[3] this is noted by just about everyone, but the moniker of 'third edition' actually locates d&d 3E as the successor to the ad&d series.

[4] the primary exception is that anyone using the OGL could claim certain aspects that could not be copied, e.g. using the term 'dungeon master' or referring to 'dungeons & dragons' in name.

[5] barker and stafford survive into the present when the design of make-believe worlds and systems is embraced as 'play' in itself.

[6] this slogan takes 'games' not to mean experiences at the table, but rather text products. it can be rephrased less ambiguously as "the popularity of dungeons & dragons does not ensure that other books by different publishers will be bought by the same consumers."

[7] my retort here does mean game as table-experience, instead of game as commercial book.

[8]. peretti, jonah. 1996. "Capitalism and Schizophrenia: Contemporary Visual Culture and the Acceleration of Identity Formation/Dissolution," negations. retrieved from http://www.datawranglers.com/negations/issues/96w/96w_peretti.html/.

[9] homer too, but homer did not write about his own time period. instead "he" (if he himself existed) wrote about his society's perception of events already long past, since the trojan war took place during the bronze age. there is some interesting instances where homer attempts to describe these societies using terms of his own world (e.g. calling kings 'chieftains'), when such words were not used by the inhabitants of that earlier society.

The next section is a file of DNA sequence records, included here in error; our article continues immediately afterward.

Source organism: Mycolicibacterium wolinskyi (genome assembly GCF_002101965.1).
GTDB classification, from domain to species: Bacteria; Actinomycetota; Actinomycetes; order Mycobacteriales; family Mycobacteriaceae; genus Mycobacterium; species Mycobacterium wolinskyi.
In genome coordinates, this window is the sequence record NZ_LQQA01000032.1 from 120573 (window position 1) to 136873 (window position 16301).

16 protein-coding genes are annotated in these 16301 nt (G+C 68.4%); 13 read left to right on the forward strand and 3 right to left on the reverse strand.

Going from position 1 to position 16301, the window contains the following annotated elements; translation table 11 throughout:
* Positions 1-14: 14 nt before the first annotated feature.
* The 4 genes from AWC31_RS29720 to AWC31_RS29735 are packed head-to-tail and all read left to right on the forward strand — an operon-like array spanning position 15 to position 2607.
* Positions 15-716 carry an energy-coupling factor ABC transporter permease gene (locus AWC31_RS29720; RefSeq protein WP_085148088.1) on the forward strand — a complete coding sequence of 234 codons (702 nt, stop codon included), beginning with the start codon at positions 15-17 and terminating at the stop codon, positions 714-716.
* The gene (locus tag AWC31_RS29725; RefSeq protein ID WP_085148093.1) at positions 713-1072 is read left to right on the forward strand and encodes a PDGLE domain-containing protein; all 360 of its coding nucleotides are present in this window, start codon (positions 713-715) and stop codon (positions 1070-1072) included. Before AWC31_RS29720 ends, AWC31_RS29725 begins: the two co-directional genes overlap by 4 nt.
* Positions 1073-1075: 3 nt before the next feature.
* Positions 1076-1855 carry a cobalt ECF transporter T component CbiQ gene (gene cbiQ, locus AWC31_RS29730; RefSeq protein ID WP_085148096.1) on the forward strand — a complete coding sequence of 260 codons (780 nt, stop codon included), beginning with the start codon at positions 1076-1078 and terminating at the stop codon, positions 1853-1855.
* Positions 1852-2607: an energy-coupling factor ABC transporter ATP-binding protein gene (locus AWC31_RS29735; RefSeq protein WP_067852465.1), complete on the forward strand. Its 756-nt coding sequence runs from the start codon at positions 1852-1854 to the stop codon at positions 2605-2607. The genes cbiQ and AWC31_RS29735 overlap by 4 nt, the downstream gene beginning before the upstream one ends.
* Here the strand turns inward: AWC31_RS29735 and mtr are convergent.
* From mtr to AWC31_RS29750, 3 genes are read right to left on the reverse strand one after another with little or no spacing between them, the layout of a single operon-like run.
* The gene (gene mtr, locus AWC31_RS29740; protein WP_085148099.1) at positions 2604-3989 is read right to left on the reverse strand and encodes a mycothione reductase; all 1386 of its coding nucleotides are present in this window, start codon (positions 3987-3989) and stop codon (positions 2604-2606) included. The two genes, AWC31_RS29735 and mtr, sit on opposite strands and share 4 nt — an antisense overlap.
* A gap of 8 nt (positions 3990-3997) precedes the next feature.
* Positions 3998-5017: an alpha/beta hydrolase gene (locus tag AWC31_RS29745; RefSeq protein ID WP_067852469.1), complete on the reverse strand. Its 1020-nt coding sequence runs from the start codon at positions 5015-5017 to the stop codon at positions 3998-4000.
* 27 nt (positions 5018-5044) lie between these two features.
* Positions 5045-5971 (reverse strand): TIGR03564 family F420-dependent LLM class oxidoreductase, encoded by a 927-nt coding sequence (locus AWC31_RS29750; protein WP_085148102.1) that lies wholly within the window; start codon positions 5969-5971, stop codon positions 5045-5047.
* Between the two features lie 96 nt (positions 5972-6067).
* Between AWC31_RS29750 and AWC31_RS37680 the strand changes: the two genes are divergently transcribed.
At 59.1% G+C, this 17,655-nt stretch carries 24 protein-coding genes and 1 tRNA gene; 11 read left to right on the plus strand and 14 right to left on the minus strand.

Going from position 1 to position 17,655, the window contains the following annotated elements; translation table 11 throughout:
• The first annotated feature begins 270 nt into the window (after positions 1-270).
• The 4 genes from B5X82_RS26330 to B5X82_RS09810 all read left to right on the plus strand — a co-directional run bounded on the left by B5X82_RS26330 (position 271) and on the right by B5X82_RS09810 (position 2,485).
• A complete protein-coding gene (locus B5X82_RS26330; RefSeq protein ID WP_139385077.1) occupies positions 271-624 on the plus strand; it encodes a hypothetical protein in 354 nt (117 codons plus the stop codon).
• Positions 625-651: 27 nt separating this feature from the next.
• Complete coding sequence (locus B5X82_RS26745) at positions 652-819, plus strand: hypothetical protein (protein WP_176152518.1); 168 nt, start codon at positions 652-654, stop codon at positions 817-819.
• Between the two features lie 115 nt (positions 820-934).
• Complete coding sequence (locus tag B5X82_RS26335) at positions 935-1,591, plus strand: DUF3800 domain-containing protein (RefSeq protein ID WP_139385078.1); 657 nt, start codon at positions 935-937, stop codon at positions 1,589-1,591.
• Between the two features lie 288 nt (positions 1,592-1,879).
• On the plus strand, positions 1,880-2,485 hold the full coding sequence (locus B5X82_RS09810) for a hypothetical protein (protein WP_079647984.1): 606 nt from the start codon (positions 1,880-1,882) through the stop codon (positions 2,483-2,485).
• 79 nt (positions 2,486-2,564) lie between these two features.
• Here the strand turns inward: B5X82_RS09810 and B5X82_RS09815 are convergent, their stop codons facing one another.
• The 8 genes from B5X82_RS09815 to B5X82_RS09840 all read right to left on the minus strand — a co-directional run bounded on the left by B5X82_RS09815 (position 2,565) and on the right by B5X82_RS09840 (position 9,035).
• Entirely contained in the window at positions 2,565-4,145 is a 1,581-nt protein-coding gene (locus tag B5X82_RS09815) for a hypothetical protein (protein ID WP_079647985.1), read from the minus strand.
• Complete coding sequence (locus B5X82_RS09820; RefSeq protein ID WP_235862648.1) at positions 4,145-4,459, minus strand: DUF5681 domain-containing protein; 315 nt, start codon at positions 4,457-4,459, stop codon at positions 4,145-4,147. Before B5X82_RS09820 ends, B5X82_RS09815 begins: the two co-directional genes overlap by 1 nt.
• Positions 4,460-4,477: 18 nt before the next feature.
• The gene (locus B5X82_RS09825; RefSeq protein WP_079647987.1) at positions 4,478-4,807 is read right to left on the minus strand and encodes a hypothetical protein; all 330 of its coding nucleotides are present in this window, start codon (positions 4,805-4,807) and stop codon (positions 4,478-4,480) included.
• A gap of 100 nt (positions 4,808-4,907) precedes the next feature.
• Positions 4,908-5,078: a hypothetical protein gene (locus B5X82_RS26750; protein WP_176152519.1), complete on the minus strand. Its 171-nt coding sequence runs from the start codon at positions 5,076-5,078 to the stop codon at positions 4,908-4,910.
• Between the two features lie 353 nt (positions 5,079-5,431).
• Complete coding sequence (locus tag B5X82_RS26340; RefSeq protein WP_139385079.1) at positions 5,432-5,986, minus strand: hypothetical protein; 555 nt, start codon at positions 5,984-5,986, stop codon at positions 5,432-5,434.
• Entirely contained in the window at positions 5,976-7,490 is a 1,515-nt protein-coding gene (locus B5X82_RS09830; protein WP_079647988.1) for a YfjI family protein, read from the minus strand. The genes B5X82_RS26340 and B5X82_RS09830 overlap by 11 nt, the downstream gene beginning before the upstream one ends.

Comments

  1. I just stumbled across this series today and read it in one sitting. I don't understand everything but I really enjoy it and feel like I'm learning a lot.

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  2. while I'm sure ron edwards said all the inflammatory stuff you quote him as saying in this article, the way you present his views here seem like a mischaracterization of at least what he currently thinks. i don't know Ron, but I can say for a fact that he enjoys playing dnd and old games way more than I do.

    I'm not here to defend the guy's honour or something, it's just that I love criticism of his ideas and I don't feel like it's his ideas you're criticizing here so that's kind of disappointing.

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    Replies
    1. hi there! that’s interesting if edwards recanted his statements and even became an old-school d&d “enjoyer”; given the view he expressed during his years at the forge, it seems that would run contrary to his idea here. i did talk to a friend after publishing this article, though, and he pointed out that edwards’ issue was likely less with classic or traditional games as such, than it was with games that were construed with traditional mechanics that nevertheless claimed to offer story-generative experiences. while that reading makes total sense, he still made a sweeping statement about games in general (which he ascribed to rules rather than the conflict between rules and goals). given that what he said here, regardless of intent, ended up impacting how we discuss tabletop games up until the present, i think it is still deserving of critique.